Tag Archives: A Chelsea Concerto

The Fledgeling

A review of The Fledgeling by Frances Faviell

One of the undoubted highlights of my 2021 is finding Frances Faviell, an author whom I would probably not have read in ordinary circumstances, even if her books had been readily available. She, sadly, went out of print but thanks to the heroic efforts of Dean Street Press under its Furrowed Middlebrow imprint, her works are now available for the curious modern reader to discover.

Although not a patch on her standout A Chelsea Concerto, The Fledgling, her last of her three novels, originally published in 1958, a year before her death and while she had been diagnosed with cancer, certainly has its moments. Perhaps one can detect Faviell’s sense that her time was drawing to an end in the book, as there is very much a sense of wanting to put things right and creating order of chaos in her developing portrayal of Mrs Collins, the bedridden and terminally ill grandmother.  

The story is compressed into a long day and most of the action takes place in Mrs Collins’ pokey flat and, in particular, her bedroom which she rarely leaves and then with great difficulty and supreme physical effort. Her life is tedious, lying in bed, looking out of the window trying to catch a glimpse of a sparrow or a cat, brightened only by the appearance of a young girl, Linda, who has taken to visiting her and playing games. Mrs Collins is looked after by Nonie, her granddaughter, who is married to Charlie, and receives a weekly visit from a sort of social worker, Miss Rhodes, a well-meaning but unwelcome intrusion into her routine.

This rather uneventful existence is about to change in a dramatic, if not melodramatic, way.

From January 1949 the UK had a system of National Service when all physically fit young men aged between 17 and 21 were called up for service. By 1957 the scheme was restricted to those born on or after October 1, 1939, were exempted and the last call ups were made in November 1960 and the last conscripts discharged in May 1963. For many national service was character forming, like Mrs Collins’ eldest grandson, Len, who was killed in action in Cyprus and was awarded a Military Medal, but for some, like Nona’s twin brother, Neil, it was a nightmare. He had already deserted twice before the story starts.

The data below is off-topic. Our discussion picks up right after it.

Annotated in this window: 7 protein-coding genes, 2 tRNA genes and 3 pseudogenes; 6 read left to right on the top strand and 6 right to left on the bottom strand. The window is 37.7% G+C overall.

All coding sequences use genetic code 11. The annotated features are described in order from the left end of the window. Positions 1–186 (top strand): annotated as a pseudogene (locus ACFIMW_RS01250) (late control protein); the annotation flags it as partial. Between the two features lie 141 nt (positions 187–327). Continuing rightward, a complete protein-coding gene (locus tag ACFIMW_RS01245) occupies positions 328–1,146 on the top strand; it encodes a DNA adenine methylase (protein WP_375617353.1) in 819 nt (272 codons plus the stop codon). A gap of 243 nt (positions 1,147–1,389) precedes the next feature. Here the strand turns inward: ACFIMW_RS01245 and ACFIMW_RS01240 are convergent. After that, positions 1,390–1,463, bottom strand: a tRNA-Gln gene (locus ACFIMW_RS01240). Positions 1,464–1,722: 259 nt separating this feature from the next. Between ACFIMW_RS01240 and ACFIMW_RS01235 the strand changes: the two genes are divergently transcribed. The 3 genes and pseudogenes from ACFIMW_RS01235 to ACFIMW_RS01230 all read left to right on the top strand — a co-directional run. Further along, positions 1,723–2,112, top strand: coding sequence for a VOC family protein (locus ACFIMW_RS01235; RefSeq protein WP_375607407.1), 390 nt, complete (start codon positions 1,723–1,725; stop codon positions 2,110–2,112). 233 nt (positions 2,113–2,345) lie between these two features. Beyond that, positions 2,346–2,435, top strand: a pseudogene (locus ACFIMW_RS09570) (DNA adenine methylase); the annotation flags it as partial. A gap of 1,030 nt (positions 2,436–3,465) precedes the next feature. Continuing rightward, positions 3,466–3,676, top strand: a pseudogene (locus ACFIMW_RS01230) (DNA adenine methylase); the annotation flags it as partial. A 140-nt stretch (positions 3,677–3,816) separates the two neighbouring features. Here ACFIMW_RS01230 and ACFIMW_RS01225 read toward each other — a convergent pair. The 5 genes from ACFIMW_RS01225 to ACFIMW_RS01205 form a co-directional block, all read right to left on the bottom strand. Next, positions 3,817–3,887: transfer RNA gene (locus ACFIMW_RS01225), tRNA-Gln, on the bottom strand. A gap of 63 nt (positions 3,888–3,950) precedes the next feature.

Having been systematically bullied by Mike Andersen, Neil is persuaded to desert for a third time, this time to enable Mike to abscond as well. Neil’s arrival at his grandmother’s flat triggers a day where Mrs Collins’ routine is disrupted by a procession of visitors, mostly unwelcome, and the moral dilemma as to whether to assist Neil in his plans. The arrival of Mike adds a darker dimension to the tale, especially when he attacks Miss Rhodes and threatens the bedridden old lady. In a dramatic finale, which is out of character with the rest of the book, Mrs Collins’ intervention allows Neil to free himself from his tormentor, to find his self-esteem and resolve his future.

However, the reader is left with the sense that the way events turn out are as much a means for Mrs Collins to find peace and to settle her family’s affairs as best she can as they are for freeing Neil from his tormentor.       

Faviell’s last novel was entertaining enough, beautifully written, with sharp characterisations and a profound sense of place, but for me it failed to hit the heights of her earlier works.

A Chelsea Concerto

A Chelsea Concerto – Frances Faviell

It is a common trope when politicians or the media want to describe the indomitable British spirit to summon up the spirit of the Blitz. We are exhorted to revive it in our fight against the pandemic. At least then, my last surviving relative who remembers the war years and was bombed out three times remarks, you could see and hear who you were fighting against. So deeply ingrained is this phase of history in the psyche of many that it is instructive to learn what it was really like to live through the period.